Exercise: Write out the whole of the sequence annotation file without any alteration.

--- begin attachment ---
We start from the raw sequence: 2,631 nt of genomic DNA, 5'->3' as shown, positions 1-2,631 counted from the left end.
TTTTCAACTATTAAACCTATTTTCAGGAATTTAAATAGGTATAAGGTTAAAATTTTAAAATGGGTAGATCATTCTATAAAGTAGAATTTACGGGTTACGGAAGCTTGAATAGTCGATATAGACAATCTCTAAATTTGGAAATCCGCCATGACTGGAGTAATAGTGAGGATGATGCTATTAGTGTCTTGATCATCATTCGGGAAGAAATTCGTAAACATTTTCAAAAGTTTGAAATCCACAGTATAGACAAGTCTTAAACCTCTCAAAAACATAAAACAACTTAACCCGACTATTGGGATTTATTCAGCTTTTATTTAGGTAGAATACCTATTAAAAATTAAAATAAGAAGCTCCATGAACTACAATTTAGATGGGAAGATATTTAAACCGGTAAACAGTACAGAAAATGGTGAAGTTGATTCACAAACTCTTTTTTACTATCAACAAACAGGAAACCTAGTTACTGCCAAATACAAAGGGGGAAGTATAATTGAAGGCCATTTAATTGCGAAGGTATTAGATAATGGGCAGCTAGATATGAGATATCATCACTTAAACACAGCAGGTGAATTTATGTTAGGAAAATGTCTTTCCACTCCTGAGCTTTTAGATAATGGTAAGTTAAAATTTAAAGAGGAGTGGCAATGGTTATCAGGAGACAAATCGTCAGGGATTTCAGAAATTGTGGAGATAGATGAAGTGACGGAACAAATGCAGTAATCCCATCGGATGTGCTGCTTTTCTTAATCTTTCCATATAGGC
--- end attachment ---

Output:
We start from the raw sequence: 2,631 nt of genomic DNA, 5'->3' as shown, positions 1-2,631 counted from the left end.
TTTTCAACTATTAAACCTATTTTCAGGAATTTAAATAGGTATAAGGTTAAAATTTTAAAATGGGTAGATCATTCTATAAAGTAGAATTTACGGGTTACGGAAGCTTGAATAGTCGATATAGACAATCTCTAAATTTGGAAATCCGCCATGACTGGAGTAATAGTGAGGATGATGCTATTAGTGTCTTGATCATCATTCGGGAAGAAATTCGTAAACATTTTCAAAAGTTTGAAATCCACAGTATAGACAAGTCTTAAACCTCTCAAAAACATAAAACAACTTAACCCGACTATTGGGATTTATTCAGCTTTTATTTAGGTAGAATACCTATTAAAAATTAAAATAAGAAGCTCCATGAACTACAATTTAGATGGGAAGATATTTAAACCGGTAAACAGTACAGAAAATGGTGAAGTTGATTCACAAACTCTTTTTTACTATCAACAAACAGGAAACCTAGTTACTGCCAAATACAAAGGGGGAAGTATAATTGAAGGCCATTTAATTGCGAAGGTATTAGATAATGGGCAGCTAGATATGAGATATCATCACTTAAACACAGCAGGTGAATTTATGTTAGGAAAATGTCTTTCCACTCCTGAGCTTTTAGATAATGGTAAGTTAAAATTTAAAGAGGAGTGGCAATGGTTATCAGGAGACAAATCGTCAGGGATTTCAGAAATTGTGGAGATAGATGAAGTGACGGAACAAATGCAGTAATCCCATCGGATGTGCTGCTTTTCTTAATCTTTCCATATAGGC